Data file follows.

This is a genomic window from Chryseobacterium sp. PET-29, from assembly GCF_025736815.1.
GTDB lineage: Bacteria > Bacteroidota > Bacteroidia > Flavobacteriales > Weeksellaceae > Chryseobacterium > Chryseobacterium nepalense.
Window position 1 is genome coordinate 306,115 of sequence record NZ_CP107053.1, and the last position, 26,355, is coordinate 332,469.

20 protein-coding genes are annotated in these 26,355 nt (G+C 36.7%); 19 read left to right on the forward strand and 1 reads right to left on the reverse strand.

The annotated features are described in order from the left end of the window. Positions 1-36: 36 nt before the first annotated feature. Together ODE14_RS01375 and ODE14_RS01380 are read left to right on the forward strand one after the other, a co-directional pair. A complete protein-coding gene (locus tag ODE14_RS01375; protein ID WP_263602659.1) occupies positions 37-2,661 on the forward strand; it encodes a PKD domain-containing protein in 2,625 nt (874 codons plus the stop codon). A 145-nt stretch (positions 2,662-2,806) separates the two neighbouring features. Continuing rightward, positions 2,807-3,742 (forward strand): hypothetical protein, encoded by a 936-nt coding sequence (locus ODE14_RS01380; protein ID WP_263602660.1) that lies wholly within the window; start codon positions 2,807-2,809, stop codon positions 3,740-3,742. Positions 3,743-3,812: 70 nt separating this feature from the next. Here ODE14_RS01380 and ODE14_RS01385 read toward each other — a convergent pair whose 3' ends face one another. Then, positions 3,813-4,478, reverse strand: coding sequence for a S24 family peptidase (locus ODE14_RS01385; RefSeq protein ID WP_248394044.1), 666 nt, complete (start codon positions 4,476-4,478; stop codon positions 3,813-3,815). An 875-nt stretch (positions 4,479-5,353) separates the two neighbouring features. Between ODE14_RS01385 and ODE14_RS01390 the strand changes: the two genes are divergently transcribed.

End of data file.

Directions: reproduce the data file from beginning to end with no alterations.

This is a genomic window from Chryseobacterium sp. PET-29, from assembly GCF_025736815.1.
GTDB lineage: Bacteria > Bacteroidota > Bacteroidia > Flavobacteriales > Weeksellaceae > Chryseobacterium > Chryseobacterium nepalense.
Window position 1 is genome coordinate 306,115 of sequence record NZ_CP107053.1, and the last position, 26,355, is coordinate 332,469.

20 protein-coding genes are annotated in these 26,355 nt (G+C 36.7%); 19 read left to right on the forward strand and 1 reads right to left on the reverse strand.

The annotated features are described in order from the left end of the window. Positions 1-36: 36 nt before the first annotated feature. Together ODE14_RS01375 and ODE14_RS01380 are read left to right on the forward strand one after the other, a co-directional pair. A complete protein-coding gene (locus tag ODE14_RS01375; protein ID WP_263602659.1) occupies positions 37-2,661 on the forward strand; it encodes a PKD domain-containing protein in 2,625 nt (874 codons plus the stop codon). A 145-nt stretch (positions 2,662-2,806) separates the two neighbouring features. Continuing rightward, positions 2,807-3,742 (forward strand): hypothetical protein, encoded by a 936-nt coding sequence (locus ODE14_RS01380; protein ID WP_263602660.1) that lies wholly within the window; start codon positions 2,807-2,809, stop codon positions 3,740-3,742. Positions 3,743-3,812: 70 nt separating this feature from the next. Here ODE14_RS01380 and ODE14_RS01385 read toward each other — a convergent pair whose 3' ends face one another. Then, positions 3,813-4,478, reverse strand: coding sequence for a S24 family peptidase (locus ODE14_RS01385; RefSeq protein ID WP_248394044.1), 666 nt, complete (start codon positions 4,476-4,478; stop codon positions 3,813-3,815). An 875-nt stretch (positions 4,479-5,353) separates the two neighbouring features. Between ODE14_RS01385 and ODE14_RS01390 the strand changes: the two genes are divergently transcribed.